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Carmichael v. Carmichael

United States District Court, D. New Jersey

January 31, 2014

JOSEPH P. CARMICHAEL, Plaintiff,
v.
ROBERT CARMICHAEL, EQUITY RISING LP, CARMICHAEL COUNTRY INC., and MERILN SECURITIES, LLC, Defendants.

OPINION

DENNIS M. CAVANAUGH, District Judge.

This matter comes before the Court upon the Motion of Defendant Merlin Securities, LLC ("Defendant") to dismiss the Complaint of Plaintiff Joseph P. Carmichael ("Plaintiff"). Pursuant to FED. R. CIV. P 78, no oral argument was heard. Based on the following and for the reasons expressed herein, Defendant's Motion to Dismiss is granted.

I. BACKGROUND[1]

Plaintiff states that Robert Carmichael ("Robert") is the founder and President of Equity Rising LP ("Equity Rising") and Carmichael Country, Inc. Plaintiff claims that Robert represented to him that he was an expert in the financial planning and securities industries and that he had the knowledge, experience, and ability to safeguard and effectively oversee and manage Plaintiff's investments. Plaintiff also alleges that Robert told him that he would safeguard Plaintiff's retirement funds and maintain a careful, conservative investment strategy, including minimum risk and steady growth. Plaintiff states that, based on Robert's representations, he transferred $429, 505.49 from his securities retirement account into the care and custody of Robert to safeguard and invest prudently.

Plaintiff claims that shortly after making the investment, Defendant began to send him regular account statements that reflected the transfer of his retirement investments into 416, 571 shares in Equity Rising. Plaintiff alleges that the statements initially reflected a value of $416, 571 for the Equity Rising shares. Plaintiff claims that on or about January 28, 2009 and January 29, 2010 he received account statements from Defendant indicating that the value of his ownership interest in Equity Rising was $416, 571.

In June 2012, Plaintiff alleges that he received a quarterly account statement that indicated that although the account had declined, it still had a value of almost $300, 000. Plaintiff states that the next account statement that he received from Defendant, dated August 3, 2012, indicated that his investment's net equity for the period ending August 31, 2012 was zero. Plaintiff claims that before receiving this statement, he had unsuccessfully attempted to contact Robert in order to gain information about his funds. Plaintiff alleges that after receiving the last statement, he contacted Defendant and was told that his account had no real value for "months - or longer." Plaintiff claims that Defendant could not explain the deceptive and false nature of its periodic statements and alleges that if the statements had been true, he would have been able to salvage some or most of his retirement funds.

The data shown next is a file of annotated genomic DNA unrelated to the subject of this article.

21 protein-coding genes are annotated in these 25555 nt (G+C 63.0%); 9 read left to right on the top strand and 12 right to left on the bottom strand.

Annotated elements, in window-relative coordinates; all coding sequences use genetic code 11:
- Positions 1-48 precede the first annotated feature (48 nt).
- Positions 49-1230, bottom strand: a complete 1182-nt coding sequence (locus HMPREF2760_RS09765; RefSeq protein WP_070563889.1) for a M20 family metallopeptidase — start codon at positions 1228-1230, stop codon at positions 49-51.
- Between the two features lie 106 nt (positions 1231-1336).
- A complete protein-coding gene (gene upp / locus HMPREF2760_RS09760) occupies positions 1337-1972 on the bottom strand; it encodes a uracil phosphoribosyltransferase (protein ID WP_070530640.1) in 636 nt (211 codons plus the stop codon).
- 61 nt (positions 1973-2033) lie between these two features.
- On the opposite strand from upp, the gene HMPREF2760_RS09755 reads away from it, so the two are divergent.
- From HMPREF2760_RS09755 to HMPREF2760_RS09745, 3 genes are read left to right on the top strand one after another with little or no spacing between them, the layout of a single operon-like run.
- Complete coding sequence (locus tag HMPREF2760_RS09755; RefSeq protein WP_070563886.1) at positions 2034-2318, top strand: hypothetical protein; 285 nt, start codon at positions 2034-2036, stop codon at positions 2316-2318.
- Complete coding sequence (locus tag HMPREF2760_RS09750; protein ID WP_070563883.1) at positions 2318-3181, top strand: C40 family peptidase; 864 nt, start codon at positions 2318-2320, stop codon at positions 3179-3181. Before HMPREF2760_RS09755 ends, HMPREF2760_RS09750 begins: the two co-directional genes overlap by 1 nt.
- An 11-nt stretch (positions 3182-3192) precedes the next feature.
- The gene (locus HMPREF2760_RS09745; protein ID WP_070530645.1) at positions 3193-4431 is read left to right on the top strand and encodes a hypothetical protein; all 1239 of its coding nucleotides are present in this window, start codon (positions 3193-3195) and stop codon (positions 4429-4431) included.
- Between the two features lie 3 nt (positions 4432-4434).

Plaintiff filed a ten count complaint on April 15, 2013 (ECF No. 1). Defendant filed the instant Motion to Dismiss on July 22, 2013 (ECF No. 18). Plaintiff filed an Opposition on October 11, 2013 (ECF No. 27). Defendant filed a Reply on November 25, 2013 (ECF No. 30).

II. STANDARD OF REVIEW

In deciding a motion under FED. R. CIV. P. 12(b)(6), the District Court is "required to accept as true all factual allegations in the complaint and draw all inferences in the facts alleged in the light most favorable to the [plaintiff]." Phillips v. Cnty. of Allegheny , 515 F.3d 224, 228 (3d Cir. 2008). "[A] complaint attacked by a Rule 12(b)(6) motion to dismiss does not need detailed factual allegations." Bell Atl. Corp. v. Twombly , 550 U.S. 544, 555 (2007). However, the plaintiff's "obligation to provide the grounds' of his entitle[ment] to relief' requires more than labels and conclusions and a formulaic recitation of the elements of a cause of action will not do." Id . On a motion to dismiss, courts are "not bound to accept as true a legal conclusion couched as a factual allegation." Papasan v. Allain , 478 U.S. 265, 286 (1986). Plaintiff's complaint is subject to the heightened pleading standard set forth in Ashcroft v. Iqbal:

To survive a motion to dismiss, a complaint must contain sufficient factual matter, accepted as true, to "state a claim to relief that is plausible on its face." A claim has facial plausibility when the plaintiff pleads factual content that allows the court to draw the reasonable inference that the defendant is liable for the misconduct alleged.... Determining whether a complaint states a plausible claim for relief will... be a context-specific task that requires the reviewing court to draw on its judicial experience and common sense. But where the well pleaded facts do not permit the court to infer more than the mere possibility of misconduct, the complaint has alleged - but it has not "show[n]" - "that the pleader is entitled to relief."

556 U.S. 662, 678-679 (2009) (quoting Twombly , 550 U.S. at 557, 750).

II. DISCUSSION

A. Counts Two, Three, and Four

Count two of the Complaint alleges common law fraud, count three alleges a violation of the New Jersey Uniform Securities Act ("NJUSA"), and count four alleges a violation of Section 10(b) of the Securities and Exchange Act of 1934 ("ยง 10(b)"). Fraud claims are subject to the heightened pleading standard set forth in Federal Rule of Civil Procedure 9(b), which provides that "[i]n alleging ...


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